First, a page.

In an exemplary victory of positive force, San Diego Gas & Electric Co started the construction of its Sunrise Powerlink project. To mark the victory, SDG&E hosted a catered lunch, which was attended by California Governor, Arnold Schwarzenegger.
Although protestors gathered outside voicing their concern over the negative impacts of the project, the presence of the Governor provided a good deal of morale boosting to the high-voltage, power transmission line project that underwent a long battle.
SDG&E’s Sunrise Powerlink project is unique in that it is going to bring electricity produced solely from solar, wind and geothermal generators to users in San Diego County. The project also promised to ensure overall reliability of the electric grid.
The project began in 2005, but encountered lots of protests in every step. The project required permits from multiple state, federal and local agencies before construction could begin. Each approval was fought by protestors who demanded and received a route change, and others who wanted the whole project stopped.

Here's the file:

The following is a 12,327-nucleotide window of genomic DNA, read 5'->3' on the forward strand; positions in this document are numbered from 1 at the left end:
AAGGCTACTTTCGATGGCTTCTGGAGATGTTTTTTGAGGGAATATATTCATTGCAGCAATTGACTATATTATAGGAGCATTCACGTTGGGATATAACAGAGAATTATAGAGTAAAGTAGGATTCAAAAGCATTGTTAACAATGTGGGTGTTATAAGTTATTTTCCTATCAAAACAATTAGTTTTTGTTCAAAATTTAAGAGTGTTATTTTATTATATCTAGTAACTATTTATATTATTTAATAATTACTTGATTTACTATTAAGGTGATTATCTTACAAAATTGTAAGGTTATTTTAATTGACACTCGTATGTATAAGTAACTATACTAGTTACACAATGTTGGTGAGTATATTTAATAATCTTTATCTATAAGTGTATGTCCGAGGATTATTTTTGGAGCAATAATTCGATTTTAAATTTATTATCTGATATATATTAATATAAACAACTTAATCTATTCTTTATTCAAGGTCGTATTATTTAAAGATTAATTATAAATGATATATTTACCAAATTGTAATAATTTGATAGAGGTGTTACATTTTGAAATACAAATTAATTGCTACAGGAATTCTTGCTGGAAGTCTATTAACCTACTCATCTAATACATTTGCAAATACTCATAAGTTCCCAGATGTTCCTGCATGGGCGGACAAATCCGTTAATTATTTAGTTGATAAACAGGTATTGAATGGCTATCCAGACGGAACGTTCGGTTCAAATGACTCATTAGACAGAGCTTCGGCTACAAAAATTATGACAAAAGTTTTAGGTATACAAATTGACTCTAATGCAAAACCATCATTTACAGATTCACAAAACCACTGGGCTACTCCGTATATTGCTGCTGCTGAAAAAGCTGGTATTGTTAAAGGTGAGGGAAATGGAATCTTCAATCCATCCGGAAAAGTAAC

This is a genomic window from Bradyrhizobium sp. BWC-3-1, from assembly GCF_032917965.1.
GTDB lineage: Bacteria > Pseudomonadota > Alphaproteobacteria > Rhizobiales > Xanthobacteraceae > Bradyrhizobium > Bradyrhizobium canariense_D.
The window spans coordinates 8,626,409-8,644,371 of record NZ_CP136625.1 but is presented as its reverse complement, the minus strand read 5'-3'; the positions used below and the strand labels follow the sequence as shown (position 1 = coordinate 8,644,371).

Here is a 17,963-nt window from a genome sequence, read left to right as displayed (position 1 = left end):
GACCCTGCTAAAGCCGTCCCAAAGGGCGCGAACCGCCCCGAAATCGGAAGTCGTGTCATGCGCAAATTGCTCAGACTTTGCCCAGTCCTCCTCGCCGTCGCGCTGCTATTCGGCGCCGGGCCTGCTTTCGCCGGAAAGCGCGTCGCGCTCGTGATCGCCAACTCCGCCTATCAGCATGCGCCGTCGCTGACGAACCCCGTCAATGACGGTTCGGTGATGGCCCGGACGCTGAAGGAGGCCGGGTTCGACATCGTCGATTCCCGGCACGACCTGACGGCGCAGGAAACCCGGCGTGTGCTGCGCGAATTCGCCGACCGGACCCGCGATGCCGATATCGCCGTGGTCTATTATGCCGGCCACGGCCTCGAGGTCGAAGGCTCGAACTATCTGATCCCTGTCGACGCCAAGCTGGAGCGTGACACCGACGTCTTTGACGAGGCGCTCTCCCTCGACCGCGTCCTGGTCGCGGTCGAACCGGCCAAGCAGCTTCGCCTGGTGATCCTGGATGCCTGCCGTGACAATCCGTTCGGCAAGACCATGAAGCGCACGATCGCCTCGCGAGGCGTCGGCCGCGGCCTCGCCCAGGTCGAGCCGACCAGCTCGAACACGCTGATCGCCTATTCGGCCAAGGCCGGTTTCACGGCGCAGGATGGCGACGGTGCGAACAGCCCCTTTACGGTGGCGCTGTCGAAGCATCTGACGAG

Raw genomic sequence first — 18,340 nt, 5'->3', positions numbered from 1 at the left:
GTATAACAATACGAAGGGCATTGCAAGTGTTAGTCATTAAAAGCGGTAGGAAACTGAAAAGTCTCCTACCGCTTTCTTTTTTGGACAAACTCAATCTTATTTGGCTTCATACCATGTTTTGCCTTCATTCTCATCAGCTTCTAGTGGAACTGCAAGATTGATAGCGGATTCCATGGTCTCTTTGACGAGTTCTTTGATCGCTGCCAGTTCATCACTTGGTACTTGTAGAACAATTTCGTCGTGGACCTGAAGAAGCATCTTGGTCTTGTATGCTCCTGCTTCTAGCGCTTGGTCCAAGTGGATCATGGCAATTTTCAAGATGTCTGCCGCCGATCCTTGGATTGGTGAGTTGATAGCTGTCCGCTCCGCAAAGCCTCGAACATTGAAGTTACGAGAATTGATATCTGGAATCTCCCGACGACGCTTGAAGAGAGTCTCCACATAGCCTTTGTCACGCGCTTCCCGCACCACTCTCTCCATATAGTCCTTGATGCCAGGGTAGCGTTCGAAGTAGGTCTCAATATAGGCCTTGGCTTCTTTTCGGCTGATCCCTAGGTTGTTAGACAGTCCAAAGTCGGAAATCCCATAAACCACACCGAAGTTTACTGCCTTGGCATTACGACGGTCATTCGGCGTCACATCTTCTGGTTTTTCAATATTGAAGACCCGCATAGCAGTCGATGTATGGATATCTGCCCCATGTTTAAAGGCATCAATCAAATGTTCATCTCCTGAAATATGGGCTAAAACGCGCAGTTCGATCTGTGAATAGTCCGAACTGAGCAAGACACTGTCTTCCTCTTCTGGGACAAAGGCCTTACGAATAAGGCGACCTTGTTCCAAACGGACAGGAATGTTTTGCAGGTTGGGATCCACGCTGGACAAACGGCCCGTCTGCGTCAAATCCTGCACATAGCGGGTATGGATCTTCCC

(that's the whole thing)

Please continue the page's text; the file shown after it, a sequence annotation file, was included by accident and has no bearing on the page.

But the sympathizers of the project highlight the positive points about the project.
“(The Powerlink) is the first to be designed specifically to bring renewable energy from areas where it can be efficiently produced to coastal areas where it can be used,” said the CEO of the utility, Jessie Knight Jr., in a statement.
Moreover, the project found a great supporter in none other than Schwarzenegger himself. The Californian Governor praised the Powerlink.
“We are well on our way to being an example for the rest of the nation,” Schwarzenegger said at the event.
While SDG&E employees and local elected officials lunched on acorn squash rings, lemon-herb chicken and ginger swordfish brochettes, protestors stood on McCain Valley Road just outside the property, waving signs accusing the line of creating a "desert of death."
San Diego County Supervisor Dianne Jacob is one of the strong opponents of the project.
"This is not a done deal," she commented at a press release expressing her discontent about the project.
Last month, San Diego Gas & Electric announced that it signed a 25-year power-purchase agreement with a subsidiary of CSolar Development. The companies will procure up to 130 megawatts of renewable power and the solar PV energy will come from a proposed facility in Imperial County.Madhubanti Rudra is a contributing editor for TMCnet. To read more of her articles, please visit her columnist page.
Edited by Jaclyn Allard